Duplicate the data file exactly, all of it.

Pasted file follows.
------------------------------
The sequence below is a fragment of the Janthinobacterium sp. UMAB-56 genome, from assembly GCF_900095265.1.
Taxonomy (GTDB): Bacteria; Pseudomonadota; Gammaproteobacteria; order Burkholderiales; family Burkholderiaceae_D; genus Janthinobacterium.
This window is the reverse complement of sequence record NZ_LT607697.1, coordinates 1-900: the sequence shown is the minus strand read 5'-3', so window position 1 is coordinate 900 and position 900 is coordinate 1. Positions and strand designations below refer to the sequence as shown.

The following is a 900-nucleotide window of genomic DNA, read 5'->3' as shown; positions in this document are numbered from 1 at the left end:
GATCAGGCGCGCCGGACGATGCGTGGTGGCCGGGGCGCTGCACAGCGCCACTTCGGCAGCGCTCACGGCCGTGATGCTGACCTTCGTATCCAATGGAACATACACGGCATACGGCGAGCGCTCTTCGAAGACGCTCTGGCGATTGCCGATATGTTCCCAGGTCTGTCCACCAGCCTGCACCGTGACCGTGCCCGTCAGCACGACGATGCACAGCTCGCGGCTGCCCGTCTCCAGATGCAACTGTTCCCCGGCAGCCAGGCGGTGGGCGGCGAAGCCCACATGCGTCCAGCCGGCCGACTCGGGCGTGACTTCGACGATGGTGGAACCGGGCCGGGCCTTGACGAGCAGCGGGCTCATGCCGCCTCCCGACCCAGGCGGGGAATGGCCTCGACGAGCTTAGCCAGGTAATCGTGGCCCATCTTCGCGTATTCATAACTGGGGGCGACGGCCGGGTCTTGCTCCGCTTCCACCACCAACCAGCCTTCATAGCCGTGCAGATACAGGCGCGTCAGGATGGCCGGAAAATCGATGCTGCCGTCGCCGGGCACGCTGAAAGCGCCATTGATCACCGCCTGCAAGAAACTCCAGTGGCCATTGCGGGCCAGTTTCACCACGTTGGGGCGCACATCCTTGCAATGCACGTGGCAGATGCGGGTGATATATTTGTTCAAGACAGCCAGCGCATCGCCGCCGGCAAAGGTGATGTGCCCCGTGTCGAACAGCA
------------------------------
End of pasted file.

The sequence below is a fragment of the Janthinobacterium sp. UMAB-56 genome, from assembly GCF_900095265.1.
Taxonomy (GTDB): Bacteria; Pseudomonadota; Gammaproteobacteria; order Burkholderiales; family Burkholderiaceae_D; genus Janthinobacterium.
This window is the reverse complement of sequence record NZ_LT607697.1, coordinates 1-900: the sequence shown is the minus strand read 5'-3', so window position 1 is coordinate 900 and position 900 is coordinate 1. Positions and strand designations below refer to the sequence as shown.

The following is a 900-nucleotide window of genomic DNA, read 5'->3' as shown; positions in this document are numbered from 1 at the left end:
GATCAGGCGCGCCGGACGATGCGTGGTGGCCGGGGCGCTGCACAGCGCCACTTCGGCAGCGCTCACGGCCGTGATGCTGACCTTCGTATCCAATGGAACATACACGGCATACGGCGAGCGCTCTTCGAAGACGCTCTGGCGATTGCCGATATGTTCCCAGGTCTGTCCACCAGCCTGCACCGTGACCGTGCCCGTCAGCACGACGATGCACAGCTCGCGGCTGCCCGTCTCCAGATGCAACTGTTCCCCGGCAGCCAGGCGGTGGGCGGCGAAGCCCACATGCGTCCAGCCGGCCGACTCGGGCGTGACTTCGACGATGGTGGAACCGGGCCGGGCCTTGACGAGCAGCGGGCTCATGCCGCCTCCCGACCCAGGCGGGGAATGGCCTCGACGAGCTTAGCCAGGTAATCGTGGCCCATCTTCGCGTATTCATAACTGGGGGCGACGGCCGGGTCTTGCTCCGCTTCCACCACCAACCAGCCTTCATAGCCGTGCAGATACAGGCGCGTCAGGATGGCCGGAAAATCGATGCTGCCGTCGCCGGGCACGCTGAAAGCGCCATTGATCACCGCCTGCAAGAAACTCCAGTGGCCATTGCGGGCCAGTTTCACCACGTTGGGGCGCACATCCTTGCAATGCACGTGGCAGATGCGGGTGATATATTTGTTCAAGACAGCCAGCGCATCGCCGCCGGCAAAGGTGATGTGCCCCGTGTCGAACAGCA